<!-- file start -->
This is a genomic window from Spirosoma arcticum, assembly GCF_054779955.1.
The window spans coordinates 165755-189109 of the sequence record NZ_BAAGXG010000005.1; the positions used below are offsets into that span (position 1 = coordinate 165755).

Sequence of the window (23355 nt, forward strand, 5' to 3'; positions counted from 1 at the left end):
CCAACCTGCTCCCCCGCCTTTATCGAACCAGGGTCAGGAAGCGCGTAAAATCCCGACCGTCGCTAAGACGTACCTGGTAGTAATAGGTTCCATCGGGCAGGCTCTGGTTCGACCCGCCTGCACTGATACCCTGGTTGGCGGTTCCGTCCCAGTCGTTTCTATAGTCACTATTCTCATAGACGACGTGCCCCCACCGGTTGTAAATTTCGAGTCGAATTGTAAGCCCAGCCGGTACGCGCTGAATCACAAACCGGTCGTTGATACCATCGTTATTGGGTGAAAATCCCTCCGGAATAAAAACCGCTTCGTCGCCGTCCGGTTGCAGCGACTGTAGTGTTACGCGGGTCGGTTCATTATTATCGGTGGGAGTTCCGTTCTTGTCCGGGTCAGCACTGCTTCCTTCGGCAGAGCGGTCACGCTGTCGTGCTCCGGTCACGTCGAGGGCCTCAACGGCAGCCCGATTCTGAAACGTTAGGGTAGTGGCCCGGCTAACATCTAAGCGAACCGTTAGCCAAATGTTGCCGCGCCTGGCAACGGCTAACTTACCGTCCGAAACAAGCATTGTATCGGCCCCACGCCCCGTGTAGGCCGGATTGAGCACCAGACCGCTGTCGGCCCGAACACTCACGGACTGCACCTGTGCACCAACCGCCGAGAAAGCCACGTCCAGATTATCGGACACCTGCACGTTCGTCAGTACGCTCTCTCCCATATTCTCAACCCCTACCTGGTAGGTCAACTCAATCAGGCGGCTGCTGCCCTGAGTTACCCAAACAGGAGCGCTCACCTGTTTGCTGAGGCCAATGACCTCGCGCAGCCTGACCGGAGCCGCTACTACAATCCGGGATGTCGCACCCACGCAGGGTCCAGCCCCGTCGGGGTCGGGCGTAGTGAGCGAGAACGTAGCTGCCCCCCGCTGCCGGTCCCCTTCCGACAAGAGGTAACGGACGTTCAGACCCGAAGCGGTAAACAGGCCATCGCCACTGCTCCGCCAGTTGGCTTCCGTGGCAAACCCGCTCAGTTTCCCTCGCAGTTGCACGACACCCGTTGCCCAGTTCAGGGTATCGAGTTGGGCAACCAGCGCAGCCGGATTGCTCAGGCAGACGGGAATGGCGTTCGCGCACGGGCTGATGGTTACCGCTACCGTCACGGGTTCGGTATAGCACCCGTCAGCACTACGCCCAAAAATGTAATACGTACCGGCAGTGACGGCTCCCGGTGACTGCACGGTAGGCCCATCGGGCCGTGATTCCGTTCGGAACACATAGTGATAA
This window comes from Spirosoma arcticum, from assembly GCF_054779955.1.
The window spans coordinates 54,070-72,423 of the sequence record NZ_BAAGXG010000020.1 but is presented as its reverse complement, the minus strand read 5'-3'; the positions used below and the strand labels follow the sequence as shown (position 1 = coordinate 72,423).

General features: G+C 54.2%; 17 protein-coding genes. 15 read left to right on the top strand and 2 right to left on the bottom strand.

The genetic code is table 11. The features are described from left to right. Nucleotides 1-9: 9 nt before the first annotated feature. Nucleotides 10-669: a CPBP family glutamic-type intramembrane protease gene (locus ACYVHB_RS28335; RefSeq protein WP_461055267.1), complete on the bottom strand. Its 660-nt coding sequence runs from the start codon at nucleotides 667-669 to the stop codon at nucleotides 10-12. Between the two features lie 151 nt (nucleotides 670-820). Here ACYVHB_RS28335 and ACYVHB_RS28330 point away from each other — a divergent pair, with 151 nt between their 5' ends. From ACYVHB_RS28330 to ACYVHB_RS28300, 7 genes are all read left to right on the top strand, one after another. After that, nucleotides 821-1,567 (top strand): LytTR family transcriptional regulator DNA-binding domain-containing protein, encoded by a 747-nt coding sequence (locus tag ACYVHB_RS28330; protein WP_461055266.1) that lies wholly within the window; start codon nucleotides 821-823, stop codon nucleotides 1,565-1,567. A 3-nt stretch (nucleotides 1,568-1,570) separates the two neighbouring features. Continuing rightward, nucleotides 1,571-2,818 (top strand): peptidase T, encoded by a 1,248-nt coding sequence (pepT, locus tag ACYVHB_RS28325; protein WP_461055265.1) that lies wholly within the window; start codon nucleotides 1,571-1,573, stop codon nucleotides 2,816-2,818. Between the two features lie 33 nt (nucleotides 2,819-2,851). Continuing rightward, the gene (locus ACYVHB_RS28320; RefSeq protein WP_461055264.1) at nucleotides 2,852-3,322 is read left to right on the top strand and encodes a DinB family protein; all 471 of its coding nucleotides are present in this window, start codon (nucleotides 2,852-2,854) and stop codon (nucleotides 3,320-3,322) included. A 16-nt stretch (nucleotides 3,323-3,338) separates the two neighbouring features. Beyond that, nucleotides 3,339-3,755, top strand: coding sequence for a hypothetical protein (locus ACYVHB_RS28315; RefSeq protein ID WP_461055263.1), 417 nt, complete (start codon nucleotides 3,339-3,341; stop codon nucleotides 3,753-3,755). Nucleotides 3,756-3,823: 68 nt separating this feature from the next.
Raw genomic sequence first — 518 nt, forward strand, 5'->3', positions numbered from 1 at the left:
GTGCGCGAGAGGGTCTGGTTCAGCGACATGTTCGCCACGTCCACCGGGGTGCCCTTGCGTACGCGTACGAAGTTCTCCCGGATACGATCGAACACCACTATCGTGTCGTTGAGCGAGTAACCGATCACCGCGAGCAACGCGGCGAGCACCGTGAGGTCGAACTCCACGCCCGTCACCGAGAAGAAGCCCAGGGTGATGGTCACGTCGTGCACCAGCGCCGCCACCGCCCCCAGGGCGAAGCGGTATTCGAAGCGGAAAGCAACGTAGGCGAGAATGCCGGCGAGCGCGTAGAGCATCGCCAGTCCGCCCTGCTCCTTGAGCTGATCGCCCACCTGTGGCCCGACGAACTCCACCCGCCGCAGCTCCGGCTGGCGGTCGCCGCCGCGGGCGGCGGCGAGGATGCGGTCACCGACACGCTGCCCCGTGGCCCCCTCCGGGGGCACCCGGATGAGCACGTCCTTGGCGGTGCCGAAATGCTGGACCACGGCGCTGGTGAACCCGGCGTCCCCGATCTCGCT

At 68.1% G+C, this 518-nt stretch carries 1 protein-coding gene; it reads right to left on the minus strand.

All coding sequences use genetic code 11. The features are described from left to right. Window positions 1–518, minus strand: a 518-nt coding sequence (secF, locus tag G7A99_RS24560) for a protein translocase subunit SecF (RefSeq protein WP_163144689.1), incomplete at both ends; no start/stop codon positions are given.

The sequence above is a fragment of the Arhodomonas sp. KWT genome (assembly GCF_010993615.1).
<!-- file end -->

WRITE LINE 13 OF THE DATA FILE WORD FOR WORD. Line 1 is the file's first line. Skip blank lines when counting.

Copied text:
The sequence above is a fragment of the Arhodomonas sp. KWT genome (assembly GCF_010993615.1).